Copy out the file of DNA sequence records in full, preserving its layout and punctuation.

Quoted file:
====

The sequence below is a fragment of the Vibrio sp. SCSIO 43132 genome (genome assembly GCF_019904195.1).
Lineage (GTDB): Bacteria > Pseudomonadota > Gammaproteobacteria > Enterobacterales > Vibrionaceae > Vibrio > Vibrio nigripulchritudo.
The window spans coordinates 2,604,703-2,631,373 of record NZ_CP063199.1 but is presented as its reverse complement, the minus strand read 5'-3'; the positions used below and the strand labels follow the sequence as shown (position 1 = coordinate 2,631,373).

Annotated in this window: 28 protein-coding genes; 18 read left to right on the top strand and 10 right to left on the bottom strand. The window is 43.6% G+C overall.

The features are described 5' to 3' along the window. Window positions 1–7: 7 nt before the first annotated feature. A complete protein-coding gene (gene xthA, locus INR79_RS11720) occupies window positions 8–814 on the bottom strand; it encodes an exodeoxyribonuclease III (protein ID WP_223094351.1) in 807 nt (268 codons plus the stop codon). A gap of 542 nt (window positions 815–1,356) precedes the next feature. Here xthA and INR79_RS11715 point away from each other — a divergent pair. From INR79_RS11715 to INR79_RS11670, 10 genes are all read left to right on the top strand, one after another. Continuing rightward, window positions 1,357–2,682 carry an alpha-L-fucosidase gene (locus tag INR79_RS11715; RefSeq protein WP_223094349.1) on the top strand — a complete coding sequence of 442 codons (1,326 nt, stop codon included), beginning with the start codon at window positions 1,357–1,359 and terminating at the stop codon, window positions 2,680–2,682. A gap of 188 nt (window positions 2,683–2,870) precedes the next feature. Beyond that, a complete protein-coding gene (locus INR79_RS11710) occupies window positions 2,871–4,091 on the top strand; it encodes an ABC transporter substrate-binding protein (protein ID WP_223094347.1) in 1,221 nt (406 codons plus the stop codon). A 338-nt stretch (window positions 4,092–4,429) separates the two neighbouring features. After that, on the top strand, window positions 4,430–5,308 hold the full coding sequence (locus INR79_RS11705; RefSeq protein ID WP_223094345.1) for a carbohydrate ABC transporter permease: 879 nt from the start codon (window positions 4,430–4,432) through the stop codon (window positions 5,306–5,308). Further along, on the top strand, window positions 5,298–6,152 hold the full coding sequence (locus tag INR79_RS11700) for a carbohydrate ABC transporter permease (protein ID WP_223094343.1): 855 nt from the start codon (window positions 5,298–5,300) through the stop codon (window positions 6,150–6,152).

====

The sequence below is a fragment of the Vibrio sp. SCSIO 43132 genome (genome assembly GCF_019904195.1).
Lineage (GTDB): Bacteria > Pseudomonadota > Gammaproteobacteria > Enterobacterales > Vibrionaceae > Vibrio > Vibrio nigripulchritudo.
The window spans coordinates 2,604,703-2,631,373 of record NZ_CP063199.1 but is presented as its reverse complement, the minus strand read 5'-3'; the positions used below and the strand labels follow the sequence as shown (position 1 = coordinate 2,631,373).

Annotated in this window: 28 protein-coding genes; 18 read left to right on the top strand and 10 right to left on the bottom strand. The window is 43.6% G+C overall.

The features are described 5' to 3' along the window. Window positions 1–7: 7 nt before the first annotated feature. A complete protein-coding gene (gene xthA, locus INR79_RS11720) occupies window positions 8–814 on the bottom strand; it encodes an exodeoxyribonuclease III (protein ID WP_223094351.1) in 807 nt (268 codons plus the stop codon). A gap of 542 nt (window positions 815–1,356) precedes the next feature. Here xthA and INR79_RS11715 point away from each other — a divergent pair. From INR79_RS11715 to INR79_RS11670, 10 genes are all read left to right on the top strand, one after another. Continuing rightward, window positions 1,357–2,682 carry an alpha-L-fucosidase gene (locus tag INR79_RS11715; RefSeq protein WP_223094349.1) on the top strand — a complete coding sequence of 442 codons (1,326 nt, stop codon included), beginning with the start codon at window positions 1,357–1,359 and terminating at the stop codon, window positions 2,680–2,682. A gap of 188 nt (window positions 2,683–2,870) precedes the next feature. Beyond that, a complete protein-coding gene (locus INR79_RS11710) occupies window positions 2,871–4,091 on the top strand; it encodes an ABC transporter substrate-binding protein (protein ID WP_223094347.1) in 1,221 nt (406 codons plus the stop codon). A 338-nt stretch (window positions 4,092–4,429) separates the two neighbouring features. After that, on the top strand, window positions 4,430–5,308 hold the full coding sequence (locus INR79_RS11705; RefSeq protein ID WP_223094345.1) for a carbohydrate ABC transporter permease: 879 nt from the start codon (window positions 4,430–4,432) through the stop codon (window positions 5,306–5,308). Further along, on the top strand, window positions 5,298–6,152 hold the full coding sequence (locus tag INR79_RS11700) for a carbohydrate ABC transporter permease (protein ID WP_223094343.1): 855 nt from the start codon (window positions 5,298–5,300) through the stop codon (window positions 6,150–6,152).